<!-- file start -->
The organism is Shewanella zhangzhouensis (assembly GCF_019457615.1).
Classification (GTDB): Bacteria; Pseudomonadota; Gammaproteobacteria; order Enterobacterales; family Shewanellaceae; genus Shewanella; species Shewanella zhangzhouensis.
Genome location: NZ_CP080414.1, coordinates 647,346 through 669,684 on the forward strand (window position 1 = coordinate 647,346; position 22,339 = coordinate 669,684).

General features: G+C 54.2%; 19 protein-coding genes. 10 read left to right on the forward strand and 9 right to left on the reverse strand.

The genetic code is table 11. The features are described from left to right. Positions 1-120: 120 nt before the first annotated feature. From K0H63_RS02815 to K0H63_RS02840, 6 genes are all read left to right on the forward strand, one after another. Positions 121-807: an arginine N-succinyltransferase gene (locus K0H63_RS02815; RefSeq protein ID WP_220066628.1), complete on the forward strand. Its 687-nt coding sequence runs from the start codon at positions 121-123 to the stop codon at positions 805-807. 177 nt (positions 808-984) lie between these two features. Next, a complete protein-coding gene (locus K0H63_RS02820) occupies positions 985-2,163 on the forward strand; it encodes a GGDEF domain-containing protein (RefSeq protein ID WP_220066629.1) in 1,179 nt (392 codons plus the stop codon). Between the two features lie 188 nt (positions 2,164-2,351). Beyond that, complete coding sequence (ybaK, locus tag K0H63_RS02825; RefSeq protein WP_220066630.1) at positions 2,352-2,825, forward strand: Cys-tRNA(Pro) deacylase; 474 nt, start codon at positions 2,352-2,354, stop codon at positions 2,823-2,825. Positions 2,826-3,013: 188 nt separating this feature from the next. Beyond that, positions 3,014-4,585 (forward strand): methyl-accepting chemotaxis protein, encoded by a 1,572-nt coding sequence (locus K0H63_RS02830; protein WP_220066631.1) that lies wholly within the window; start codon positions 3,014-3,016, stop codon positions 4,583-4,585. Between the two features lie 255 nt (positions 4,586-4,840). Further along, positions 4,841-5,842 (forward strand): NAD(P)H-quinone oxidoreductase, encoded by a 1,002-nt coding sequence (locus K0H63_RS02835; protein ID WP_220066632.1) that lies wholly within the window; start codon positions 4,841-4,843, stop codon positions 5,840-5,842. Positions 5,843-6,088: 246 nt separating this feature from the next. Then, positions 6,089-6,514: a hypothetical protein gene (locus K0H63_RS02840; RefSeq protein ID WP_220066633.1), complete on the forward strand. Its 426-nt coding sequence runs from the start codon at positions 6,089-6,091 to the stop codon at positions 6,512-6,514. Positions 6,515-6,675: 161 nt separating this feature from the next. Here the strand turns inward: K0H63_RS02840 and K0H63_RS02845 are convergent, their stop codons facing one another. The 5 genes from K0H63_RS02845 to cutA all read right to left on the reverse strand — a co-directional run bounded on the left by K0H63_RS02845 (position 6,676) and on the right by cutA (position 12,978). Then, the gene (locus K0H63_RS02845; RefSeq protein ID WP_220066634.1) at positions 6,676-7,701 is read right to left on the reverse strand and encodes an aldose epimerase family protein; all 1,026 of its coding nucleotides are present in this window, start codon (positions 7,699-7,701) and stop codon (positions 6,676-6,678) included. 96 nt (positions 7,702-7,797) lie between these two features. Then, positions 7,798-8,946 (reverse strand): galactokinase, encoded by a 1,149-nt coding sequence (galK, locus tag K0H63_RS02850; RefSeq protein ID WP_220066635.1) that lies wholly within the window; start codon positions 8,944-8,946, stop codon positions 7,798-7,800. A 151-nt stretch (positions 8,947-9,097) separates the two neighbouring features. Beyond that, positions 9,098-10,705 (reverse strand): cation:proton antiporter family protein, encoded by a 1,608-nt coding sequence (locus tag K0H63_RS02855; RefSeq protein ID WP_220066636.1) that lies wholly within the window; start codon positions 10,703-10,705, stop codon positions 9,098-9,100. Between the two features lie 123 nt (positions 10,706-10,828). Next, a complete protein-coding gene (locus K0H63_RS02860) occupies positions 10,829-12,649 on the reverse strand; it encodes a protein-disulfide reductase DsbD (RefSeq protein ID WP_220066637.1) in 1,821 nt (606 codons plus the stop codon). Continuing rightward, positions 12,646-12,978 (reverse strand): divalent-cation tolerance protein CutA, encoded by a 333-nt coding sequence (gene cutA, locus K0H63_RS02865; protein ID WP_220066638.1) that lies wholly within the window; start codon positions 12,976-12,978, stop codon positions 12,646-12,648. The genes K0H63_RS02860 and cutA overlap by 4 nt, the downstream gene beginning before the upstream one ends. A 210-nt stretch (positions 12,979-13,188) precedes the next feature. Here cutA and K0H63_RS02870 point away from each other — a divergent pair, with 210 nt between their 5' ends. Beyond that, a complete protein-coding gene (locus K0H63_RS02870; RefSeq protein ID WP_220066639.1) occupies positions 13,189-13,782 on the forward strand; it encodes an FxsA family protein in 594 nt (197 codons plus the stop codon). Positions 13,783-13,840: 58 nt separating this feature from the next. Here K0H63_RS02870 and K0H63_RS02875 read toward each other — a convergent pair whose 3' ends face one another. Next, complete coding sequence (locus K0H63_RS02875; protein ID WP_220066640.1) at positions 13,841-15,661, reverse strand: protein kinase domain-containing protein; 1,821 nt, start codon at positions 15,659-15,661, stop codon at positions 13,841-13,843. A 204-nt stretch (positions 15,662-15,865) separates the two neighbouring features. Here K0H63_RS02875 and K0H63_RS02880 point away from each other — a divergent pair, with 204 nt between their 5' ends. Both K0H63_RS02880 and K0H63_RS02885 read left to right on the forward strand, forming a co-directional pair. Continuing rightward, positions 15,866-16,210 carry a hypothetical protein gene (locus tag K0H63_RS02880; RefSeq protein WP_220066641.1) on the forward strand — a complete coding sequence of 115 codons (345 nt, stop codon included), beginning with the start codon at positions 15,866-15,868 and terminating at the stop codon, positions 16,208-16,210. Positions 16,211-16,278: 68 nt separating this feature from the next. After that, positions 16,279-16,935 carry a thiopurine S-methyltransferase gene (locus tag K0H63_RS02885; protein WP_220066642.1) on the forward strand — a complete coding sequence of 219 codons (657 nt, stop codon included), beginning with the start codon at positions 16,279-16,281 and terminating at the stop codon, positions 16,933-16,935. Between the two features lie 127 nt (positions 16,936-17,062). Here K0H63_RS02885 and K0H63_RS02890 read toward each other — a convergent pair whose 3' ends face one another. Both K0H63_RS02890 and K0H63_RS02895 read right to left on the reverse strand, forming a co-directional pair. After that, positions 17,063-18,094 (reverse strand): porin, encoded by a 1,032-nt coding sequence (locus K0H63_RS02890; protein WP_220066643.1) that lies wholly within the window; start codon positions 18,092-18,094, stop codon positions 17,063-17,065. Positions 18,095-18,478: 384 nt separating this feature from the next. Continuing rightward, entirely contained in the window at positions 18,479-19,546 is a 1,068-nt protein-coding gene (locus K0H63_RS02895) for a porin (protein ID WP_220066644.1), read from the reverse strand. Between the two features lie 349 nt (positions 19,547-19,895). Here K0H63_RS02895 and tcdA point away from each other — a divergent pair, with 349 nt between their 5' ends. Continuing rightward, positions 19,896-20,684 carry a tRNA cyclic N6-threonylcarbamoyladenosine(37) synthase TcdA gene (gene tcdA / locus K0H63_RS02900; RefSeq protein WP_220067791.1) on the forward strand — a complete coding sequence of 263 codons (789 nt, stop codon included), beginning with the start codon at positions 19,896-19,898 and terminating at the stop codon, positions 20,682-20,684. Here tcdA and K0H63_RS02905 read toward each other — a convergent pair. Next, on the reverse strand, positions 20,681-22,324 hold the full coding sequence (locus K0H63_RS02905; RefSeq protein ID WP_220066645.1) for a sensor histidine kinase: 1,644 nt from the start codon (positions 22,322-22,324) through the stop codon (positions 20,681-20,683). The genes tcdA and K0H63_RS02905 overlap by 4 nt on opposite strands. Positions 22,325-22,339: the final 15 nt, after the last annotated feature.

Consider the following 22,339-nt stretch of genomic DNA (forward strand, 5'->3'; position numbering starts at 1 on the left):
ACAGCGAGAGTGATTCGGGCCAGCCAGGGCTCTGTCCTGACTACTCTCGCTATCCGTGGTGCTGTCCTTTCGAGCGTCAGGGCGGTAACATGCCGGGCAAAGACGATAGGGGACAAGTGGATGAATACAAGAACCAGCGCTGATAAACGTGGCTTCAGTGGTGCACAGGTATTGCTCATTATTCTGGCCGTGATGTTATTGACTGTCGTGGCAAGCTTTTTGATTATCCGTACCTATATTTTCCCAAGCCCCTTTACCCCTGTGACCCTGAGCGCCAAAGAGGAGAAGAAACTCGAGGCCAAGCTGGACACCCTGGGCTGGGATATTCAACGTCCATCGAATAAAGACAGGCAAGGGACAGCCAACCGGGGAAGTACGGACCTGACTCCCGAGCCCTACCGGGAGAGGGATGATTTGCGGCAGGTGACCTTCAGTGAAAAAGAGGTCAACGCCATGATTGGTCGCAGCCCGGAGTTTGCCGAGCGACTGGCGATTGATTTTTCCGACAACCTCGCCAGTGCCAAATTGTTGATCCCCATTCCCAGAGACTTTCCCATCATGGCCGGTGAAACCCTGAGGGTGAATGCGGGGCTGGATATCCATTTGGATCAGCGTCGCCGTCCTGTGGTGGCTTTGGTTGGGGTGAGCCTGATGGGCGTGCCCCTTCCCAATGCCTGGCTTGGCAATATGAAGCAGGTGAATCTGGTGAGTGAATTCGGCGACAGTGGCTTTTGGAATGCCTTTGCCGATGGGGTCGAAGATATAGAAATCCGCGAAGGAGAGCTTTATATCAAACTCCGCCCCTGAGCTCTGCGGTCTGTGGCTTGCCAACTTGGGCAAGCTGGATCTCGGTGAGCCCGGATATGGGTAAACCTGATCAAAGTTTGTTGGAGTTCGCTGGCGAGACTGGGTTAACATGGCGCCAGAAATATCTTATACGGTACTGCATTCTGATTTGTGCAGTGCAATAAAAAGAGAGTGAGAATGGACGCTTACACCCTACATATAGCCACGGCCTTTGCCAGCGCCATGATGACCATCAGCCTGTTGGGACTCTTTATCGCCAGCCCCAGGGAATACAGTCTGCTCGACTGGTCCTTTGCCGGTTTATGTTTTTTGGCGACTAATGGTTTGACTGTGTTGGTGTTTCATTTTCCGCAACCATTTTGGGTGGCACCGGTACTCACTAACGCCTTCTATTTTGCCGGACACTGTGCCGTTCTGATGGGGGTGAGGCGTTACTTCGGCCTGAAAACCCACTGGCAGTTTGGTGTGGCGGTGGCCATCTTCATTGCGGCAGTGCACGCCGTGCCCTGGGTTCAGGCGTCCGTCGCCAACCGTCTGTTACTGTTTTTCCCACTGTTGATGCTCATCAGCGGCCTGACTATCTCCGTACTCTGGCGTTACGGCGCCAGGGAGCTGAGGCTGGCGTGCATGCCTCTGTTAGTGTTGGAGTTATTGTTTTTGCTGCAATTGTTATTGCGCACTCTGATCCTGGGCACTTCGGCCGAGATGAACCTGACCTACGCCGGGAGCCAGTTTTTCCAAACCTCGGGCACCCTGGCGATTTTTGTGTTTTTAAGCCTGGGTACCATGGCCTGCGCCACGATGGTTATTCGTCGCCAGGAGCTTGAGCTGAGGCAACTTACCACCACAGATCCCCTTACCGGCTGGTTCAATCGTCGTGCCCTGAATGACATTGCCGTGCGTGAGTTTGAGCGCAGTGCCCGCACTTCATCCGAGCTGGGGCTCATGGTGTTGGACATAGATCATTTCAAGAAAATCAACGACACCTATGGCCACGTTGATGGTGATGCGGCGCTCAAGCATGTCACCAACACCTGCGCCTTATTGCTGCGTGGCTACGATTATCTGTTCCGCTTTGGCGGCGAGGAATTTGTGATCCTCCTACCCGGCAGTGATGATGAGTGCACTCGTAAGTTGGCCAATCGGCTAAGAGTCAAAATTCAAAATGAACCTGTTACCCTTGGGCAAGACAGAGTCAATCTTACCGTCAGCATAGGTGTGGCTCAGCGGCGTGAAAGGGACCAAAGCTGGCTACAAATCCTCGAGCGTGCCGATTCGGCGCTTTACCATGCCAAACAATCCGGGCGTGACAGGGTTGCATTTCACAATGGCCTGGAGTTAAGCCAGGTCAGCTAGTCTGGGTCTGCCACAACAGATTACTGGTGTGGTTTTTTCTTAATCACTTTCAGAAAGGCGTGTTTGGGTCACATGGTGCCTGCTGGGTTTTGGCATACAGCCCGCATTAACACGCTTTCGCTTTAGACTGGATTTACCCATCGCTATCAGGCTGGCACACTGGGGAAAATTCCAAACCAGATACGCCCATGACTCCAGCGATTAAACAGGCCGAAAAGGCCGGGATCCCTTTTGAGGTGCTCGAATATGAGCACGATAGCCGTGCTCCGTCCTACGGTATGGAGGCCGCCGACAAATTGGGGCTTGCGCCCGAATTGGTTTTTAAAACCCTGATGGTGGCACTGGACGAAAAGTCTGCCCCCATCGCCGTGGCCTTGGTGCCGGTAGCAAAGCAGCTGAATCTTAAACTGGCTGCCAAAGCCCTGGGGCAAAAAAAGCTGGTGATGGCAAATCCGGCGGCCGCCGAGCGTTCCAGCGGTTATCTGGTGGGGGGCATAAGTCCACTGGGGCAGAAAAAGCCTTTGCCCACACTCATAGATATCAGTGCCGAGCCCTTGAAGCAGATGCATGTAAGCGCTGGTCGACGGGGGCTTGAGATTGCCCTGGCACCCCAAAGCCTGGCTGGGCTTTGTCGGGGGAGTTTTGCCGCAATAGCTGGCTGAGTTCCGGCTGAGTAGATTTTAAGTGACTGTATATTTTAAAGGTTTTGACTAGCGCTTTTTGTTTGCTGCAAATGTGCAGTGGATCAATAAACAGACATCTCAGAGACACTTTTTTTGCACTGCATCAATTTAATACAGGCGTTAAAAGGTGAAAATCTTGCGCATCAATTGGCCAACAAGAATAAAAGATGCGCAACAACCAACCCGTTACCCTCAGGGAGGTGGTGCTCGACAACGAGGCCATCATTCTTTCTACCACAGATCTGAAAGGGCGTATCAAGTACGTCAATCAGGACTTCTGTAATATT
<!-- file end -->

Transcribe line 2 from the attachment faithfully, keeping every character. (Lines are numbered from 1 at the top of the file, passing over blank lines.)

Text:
Classification (GTDB): Bacteria; Pseudomonadota; Gammaproteobacteria; order Enterobacterales; family Shewanellaceae; genus Shewanella; species Shewanella zhangzhouensis.